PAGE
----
The NFL’s 100th season kicked off Thursday night with a game between two storied franchises, the Green Bay Packers and the Chicago Bears.

But DirecTV subscribers in the Yakima Valley couldn’t watch due to an ongoing dispute over retransmission fees that DirecTV pays to carry NBC-affiliated station KNDO 23.

A similar conflict affects the Fox affiliate on Channel 11 of DirecTV.

KNDO is owned by Spokane-based Cowles Co. as part of the KHQ Television Group. The Fox affiliate is owned by Northwest Broadcasting.

In a statement posted on the KNDO 23 website Wednesday, station officials say DirecTV removed KHQ Inc., NBC Right Now and Cowles Montana Media from its service after those stations’ retransmission agreement with DirecTV expired June 30. A blackout went into effect soon after.

Negotiations are ongoing and there’s no timeline for restored service, the statement said.

“To date, we have completed deals with every other satellite and cable TV provider with which we do business,” it said. “We highly regret the inconvenience this will cause to DirecTV subscribers who want to continue watching local news, weather and sports on this station, along with our popular entertainment programming, including NFL football.”

And in a July 24 statement, Brian W. Brady, president/CEO of Northwest Broadcasting, said DirecTV — “with little notice” — removed all Northwest Broadcasting’s stations from the DirecTV lineup on Feb. 22.

“DirecTV customers should understand that DirecTV’s actions are not about money it pays to Northwest. Rather, after a year of negotiating, DirecTV insisted on changing a provision in our agreement which had long been settled, and has insisted on dictating the terms on how Northwest can run its business and how it can grow in the future,” Brady said.

“Northwest cannot and will not let a third party, even DirecTV, tell us what we can and cannot do.”

A statement on behalf of DirecTV’s parent company, AT&T, characterized Northwest Broadcasting as a “serial blackout artist” and said the company would continue to push for lower fees.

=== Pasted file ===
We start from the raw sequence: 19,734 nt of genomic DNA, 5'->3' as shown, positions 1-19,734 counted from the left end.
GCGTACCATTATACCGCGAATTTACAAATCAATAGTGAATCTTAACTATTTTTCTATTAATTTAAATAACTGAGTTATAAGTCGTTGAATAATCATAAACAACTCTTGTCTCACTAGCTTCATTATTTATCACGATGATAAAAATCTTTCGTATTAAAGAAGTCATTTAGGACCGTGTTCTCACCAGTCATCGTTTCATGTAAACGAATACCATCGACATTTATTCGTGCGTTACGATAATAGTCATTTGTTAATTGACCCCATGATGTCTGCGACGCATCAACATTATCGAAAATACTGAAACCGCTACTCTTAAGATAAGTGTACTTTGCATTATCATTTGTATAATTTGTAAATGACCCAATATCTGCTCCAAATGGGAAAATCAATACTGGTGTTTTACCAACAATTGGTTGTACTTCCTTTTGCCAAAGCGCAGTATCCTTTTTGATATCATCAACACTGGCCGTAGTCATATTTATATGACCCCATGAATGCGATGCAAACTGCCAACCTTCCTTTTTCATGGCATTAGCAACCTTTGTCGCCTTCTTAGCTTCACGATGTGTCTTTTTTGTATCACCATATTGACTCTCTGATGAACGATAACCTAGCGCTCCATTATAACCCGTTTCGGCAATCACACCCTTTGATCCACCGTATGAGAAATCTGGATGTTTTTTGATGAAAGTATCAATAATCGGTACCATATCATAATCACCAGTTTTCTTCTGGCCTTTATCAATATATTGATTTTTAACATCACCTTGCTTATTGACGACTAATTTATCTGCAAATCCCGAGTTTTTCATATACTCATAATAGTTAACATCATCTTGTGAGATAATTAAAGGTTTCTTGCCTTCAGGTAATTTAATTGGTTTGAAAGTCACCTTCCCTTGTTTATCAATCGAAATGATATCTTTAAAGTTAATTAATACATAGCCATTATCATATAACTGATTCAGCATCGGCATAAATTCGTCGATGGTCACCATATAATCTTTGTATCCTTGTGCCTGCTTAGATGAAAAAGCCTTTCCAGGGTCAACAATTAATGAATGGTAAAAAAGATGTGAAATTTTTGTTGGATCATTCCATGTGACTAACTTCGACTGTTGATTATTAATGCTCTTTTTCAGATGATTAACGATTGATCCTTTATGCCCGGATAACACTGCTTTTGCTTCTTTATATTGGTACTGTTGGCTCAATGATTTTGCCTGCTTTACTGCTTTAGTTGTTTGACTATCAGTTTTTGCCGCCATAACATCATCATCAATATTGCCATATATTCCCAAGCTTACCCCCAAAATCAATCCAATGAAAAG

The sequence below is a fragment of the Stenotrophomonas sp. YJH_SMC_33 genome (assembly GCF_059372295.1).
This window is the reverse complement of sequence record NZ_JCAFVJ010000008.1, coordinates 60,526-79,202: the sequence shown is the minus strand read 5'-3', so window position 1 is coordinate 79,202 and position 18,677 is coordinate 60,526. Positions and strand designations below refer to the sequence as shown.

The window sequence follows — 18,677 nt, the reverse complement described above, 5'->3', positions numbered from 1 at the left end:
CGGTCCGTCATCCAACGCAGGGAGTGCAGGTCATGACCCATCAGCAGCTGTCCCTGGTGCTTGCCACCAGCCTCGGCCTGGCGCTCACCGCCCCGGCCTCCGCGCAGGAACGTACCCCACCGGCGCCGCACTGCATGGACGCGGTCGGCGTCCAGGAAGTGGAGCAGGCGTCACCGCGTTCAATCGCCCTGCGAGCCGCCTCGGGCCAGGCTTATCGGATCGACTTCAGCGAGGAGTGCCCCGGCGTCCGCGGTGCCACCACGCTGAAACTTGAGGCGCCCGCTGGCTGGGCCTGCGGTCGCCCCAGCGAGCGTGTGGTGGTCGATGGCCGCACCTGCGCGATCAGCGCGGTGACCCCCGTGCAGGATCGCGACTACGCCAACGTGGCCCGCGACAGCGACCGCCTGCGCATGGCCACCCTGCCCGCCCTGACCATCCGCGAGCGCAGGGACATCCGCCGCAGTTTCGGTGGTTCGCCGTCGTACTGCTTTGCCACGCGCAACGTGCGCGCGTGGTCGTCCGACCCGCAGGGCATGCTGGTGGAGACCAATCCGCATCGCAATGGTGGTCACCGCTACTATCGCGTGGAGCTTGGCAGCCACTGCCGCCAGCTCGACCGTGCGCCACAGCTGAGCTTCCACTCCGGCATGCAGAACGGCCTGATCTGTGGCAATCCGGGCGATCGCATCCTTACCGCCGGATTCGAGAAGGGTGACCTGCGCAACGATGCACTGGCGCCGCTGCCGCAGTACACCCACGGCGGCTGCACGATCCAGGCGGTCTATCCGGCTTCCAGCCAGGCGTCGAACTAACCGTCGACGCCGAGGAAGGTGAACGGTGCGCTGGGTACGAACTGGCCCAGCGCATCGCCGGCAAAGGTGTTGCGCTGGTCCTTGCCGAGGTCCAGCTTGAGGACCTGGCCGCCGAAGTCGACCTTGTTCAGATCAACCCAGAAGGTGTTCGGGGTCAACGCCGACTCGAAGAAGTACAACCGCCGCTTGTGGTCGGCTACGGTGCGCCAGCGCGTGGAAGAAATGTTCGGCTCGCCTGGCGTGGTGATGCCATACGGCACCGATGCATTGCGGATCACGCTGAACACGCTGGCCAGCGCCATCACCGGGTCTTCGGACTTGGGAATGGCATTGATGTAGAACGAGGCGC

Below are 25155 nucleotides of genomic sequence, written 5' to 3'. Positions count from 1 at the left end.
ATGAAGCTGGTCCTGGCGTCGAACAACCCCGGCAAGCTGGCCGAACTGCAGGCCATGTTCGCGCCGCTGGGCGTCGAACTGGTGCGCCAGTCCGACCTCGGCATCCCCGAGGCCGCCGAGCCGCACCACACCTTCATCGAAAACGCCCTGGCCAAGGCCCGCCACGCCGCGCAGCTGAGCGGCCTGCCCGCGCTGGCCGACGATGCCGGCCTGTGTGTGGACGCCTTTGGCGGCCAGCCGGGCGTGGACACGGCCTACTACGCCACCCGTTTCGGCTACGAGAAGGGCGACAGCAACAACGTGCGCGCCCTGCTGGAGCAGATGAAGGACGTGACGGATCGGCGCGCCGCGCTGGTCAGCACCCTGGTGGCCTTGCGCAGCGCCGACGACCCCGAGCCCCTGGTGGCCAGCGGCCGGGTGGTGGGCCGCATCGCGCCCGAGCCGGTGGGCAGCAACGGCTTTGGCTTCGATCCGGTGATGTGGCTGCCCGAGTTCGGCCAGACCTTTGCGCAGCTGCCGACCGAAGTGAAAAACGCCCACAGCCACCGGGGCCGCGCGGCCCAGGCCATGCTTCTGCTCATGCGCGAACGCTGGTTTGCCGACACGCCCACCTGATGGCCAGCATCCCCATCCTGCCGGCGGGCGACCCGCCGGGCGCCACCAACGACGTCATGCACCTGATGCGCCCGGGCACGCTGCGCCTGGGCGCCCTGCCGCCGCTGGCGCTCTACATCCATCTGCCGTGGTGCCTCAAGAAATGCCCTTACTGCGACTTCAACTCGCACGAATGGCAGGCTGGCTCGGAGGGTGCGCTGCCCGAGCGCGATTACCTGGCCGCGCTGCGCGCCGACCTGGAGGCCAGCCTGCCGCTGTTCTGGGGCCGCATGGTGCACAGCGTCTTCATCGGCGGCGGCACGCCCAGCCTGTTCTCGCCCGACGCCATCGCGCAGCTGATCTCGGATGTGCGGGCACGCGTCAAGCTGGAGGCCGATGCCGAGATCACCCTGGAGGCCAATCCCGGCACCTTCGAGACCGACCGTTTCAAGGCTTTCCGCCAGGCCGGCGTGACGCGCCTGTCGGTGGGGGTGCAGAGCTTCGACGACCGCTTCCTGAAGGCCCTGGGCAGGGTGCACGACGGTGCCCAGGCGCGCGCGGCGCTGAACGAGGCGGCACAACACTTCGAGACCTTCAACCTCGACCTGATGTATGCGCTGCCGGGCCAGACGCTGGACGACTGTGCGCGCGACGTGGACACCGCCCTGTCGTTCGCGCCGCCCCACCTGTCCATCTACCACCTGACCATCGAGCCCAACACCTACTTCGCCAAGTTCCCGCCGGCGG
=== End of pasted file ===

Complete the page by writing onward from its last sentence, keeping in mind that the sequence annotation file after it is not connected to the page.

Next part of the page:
Satellite and cable TV providers pay the owners of local television stations retransmission fees for the rights to carry or “retransmit” their signals.

Revenue from retransmission fees is growing — and becoming more important as television ad spending has been flat for the last few years. According to a recent report by market research group Kagan, a group within S&P Global Market Intelligence, retransmission fees average $2.93 per subscriber per month for affiliates of the major broadcast networks.

Kagan noted in a retransmission fee forecast published in Broadcast Investor, an e-newsletter from Kagan, that revenue from retransmission fees is expected to reach $11.72 billion this year. That’s an

11 percent increase from 2018.

The Seattle Seahawks’ season opener Sunday against the Cincinnati Bengals was carried by CBS. But Fox is broadcasting 10 of Seattle’s remaining games, including Sunday’s game at Pittsburgh. Two Seattle games will be shown on NBC.

DirecTV customers can still watch the local NBC and Fox feeds by getting a local channel connector from the provider or buying an over-the-air antenna. The connector allows for DVR functions, but the antenna does not. Fans can also livestream the games.

The stations are still available on Spectrum cable and the Dish Network.

• Sports Editor Jerrel Swenning contributed to this report.